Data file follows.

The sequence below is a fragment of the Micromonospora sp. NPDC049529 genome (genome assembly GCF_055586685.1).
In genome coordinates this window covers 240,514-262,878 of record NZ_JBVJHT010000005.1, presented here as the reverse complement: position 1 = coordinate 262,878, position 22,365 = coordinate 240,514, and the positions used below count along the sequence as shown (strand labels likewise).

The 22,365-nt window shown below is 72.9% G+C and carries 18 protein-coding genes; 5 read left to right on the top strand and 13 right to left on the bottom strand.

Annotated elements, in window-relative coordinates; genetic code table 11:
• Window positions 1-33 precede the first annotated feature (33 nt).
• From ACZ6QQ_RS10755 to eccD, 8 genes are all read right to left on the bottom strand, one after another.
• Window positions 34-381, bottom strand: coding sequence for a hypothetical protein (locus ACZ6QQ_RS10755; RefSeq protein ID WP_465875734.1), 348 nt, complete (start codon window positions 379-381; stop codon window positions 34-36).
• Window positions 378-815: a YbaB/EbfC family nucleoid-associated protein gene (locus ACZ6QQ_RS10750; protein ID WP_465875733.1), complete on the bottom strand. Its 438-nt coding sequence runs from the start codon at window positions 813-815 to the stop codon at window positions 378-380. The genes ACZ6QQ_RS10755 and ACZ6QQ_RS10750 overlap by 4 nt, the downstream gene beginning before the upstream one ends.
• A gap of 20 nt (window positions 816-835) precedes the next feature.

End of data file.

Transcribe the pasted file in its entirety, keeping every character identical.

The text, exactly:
The sequence below is a fragment of the Micromonospora sp. NPDC049529 genome (genome assembly GCF_055586685.1).
In genome coordinates this window covers 240,514-262,878 of record NZ_JBVJHT010000005.1, presented here as the reverse complement: position 1 = coordinate 262,878, position 22,365 = coordinate 240,514, and the positions used below count along the sequence as shown (strand labels likewise).

The 22,365-nt window shown below is 72.9% G+C and carries 18 protein-coding genes; 5 read left to right on the top strand and 13 right to left on the bottom strand.

Annotated elements, in window-relative coordinates; genetic code table 11:
• Window positions 1-33 precede the first annotated feature (33 nt).
• From ACZ6QQ_RS10755 to eccD, 8 genes are all read right to left on the bottom strand, one after another.
• Window positions 34-381, bottom strand: coding sequence for a hypothetical protein (locus ACZ6QQ_RS10755; RefSeq protein ID WP_465875734.1), 348 nt, complete (start codon window positions 379-381; stop codon window positions 34-36).
• Window positions 378-815: a YbaB/EbfC family nucleoid-associated protein gene (locus ACZ6QQ_RS10750; protein ID WP_465875733.1), complete on the bottom strand. Its 438-nt coding sequence runs from the start codon at window positions 813-815 to the stop codon at window positions 378-380. The genes ACZ6QQ_RS10755 and ACZ6QQ_RS10750 overlap by 4 nt, the downstream gene beginning before the upstream one ends.
• A gap of 20 nt (window positions 816-835) precedes the next feature.